Category Archives: STC

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A review of Petrilli, The Introvert’s Guide to Success in Business and Leadership

Category:Infosec Communicator,Introverted Leadership,introverts,Leadchange,Leadership,STC,STC Rochester,techcomm Tags : 

Reading this book as an introverted leader, I’m encouraged to see that Lisa recommends and extends many of the same techniques I’ve found essential. I found that meeting individually with members of my admin council was a key enabler in a successful year. I also appreciated knowing that an introvert can rise to C level leadership.

Lisa refers to not faking it. However, I viewed my leadership  responsibility as a role that had duties and expectations to fulfil. I observed successful leaders and tried to emulate their ability to reach out to others to welcome them and affirm them.

I think the book is best suited for introverts who have been newly thrust into leadership. The section for extraverted leaders on how to lead introverts was also useful.


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Twitter Use at #STC12 Summit

Category:EDUCAUSE,Infosec Communicator,Social Networking,STC,Summit,techcomm,Uncategorized

For the two year anniversary of this blog, we’ll review Twitter use at the STC Summit conference. Twitter use among attendees continues to grow dramatically. Although this post only looks at tweets during the dates of the Summit (May 19-24), use of the #stc12 hashtag began months before the conference and continues today.

Methodology

Unlike previous years where I put a great deal of manual effort into compiling the tweets by pulling from my #stc10 and #stc11 RSS feed, this year I’ve relied on the suggestions and work of colleagues Kevin Cuddihy of STC and Karen Mardahl. Thanks also to Rick Sapir for his suggestion to use twdocs.com to collect the tweets.

Graphical Portrayals of #STC12 Information

Kevin Cuddihy published a Wordle of the most commonly used tweets at the conference in his Summit Blog post. Here’s the Wordle he compiled:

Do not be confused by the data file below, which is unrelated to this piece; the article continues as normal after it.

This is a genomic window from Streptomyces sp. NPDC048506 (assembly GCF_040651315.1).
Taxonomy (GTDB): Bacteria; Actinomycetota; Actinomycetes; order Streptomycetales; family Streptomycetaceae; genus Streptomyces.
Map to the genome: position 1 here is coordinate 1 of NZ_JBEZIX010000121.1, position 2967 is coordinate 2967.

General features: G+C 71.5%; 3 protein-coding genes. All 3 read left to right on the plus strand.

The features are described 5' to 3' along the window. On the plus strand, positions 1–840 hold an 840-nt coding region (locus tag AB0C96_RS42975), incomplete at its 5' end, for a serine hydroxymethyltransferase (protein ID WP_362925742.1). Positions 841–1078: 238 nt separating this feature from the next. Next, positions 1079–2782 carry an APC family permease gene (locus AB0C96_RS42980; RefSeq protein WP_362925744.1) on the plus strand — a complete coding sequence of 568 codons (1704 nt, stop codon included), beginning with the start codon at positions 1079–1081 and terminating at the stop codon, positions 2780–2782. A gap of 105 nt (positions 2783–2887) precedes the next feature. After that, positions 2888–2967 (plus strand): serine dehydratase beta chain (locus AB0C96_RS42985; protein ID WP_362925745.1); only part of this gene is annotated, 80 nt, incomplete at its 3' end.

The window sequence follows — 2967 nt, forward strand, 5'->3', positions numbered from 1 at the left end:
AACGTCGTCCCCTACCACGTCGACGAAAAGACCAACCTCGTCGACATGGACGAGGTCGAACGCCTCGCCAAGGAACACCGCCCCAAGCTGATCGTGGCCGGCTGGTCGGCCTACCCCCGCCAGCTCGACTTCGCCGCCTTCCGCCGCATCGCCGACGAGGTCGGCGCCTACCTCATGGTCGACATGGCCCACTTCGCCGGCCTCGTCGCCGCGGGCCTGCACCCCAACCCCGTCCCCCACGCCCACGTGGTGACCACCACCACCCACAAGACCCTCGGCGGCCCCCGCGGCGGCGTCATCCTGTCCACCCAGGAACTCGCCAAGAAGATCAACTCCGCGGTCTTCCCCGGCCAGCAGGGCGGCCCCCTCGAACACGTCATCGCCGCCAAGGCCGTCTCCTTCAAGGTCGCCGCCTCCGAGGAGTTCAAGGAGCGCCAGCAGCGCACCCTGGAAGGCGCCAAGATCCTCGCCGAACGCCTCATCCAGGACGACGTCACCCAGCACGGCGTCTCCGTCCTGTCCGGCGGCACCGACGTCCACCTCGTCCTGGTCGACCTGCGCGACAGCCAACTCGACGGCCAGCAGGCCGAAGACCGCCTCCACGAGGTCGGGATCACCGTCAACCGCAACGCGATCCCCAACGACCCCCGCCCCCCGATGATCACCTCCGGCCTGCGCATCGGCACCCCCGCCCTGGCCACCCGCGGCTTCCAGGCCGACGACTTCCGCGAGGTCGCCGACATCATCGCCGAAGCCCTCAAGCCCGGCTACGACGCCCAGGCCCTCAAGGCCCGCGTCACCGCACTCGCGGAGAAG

As Kevin has noted, you can see that a good amount of the Wordle is composed of usernames.

Karen Mardahl (@kmdk) uses The Archivist to compile an analysis of the tweets. The two graphics and lists below are taken from her archive.

Top Twelve Twitter Handles (% Total Tweets)

  1. 10.68% by arnoldburian (Arnold Burian)
  2. 7.45% AndreaJWenger (Andrea Wenger)
  3. 6.12% dccd (David Caruso)
  4. 5.67% rjhoughton (Rachel Houghton)
  5. 5.54% seanb_us (Sean Bean)
  6. 5.19% viqui_dill (Viqui Dill)
  7. 4.39% ninjawritermama (Sarah Baca)
  8. 4.08% phylisebanner (Phylise Banner)
  9. 4.03% ricksapir (Rick Sapir)
  10. 3.99% benwoelk (Ben Woelk)
  11. 3.95% Paul_UserAid (Paul Mueller)
  12. 3.90% MKGee (MaryKay Greuneberg)

Selected Key Words (occurrences)

  1. STC12
  2. Techcomm
  3. Content
  4. Summit
  5. @AMP;
  6. Thanks
  7. STC
  8. Session
  9. Chicago
  10. STCorg
  11. Need
  12. It’s

Observations

This year saw a number of new people “leading the way” with tweets. (Some of the usual suspects were quite busy behind the scenes, contributing to their drop in tweets. Of course, it’s also possible they were doing F2F networking!)

The week previous to #STC12, I attended the EDUCAUSE Security Professionals Conference (#sec12). The tweets at #stc12 far outnumbered those at #sec12. In my experience, security professionals are reticent about using social media. That may have been a factor in the difference.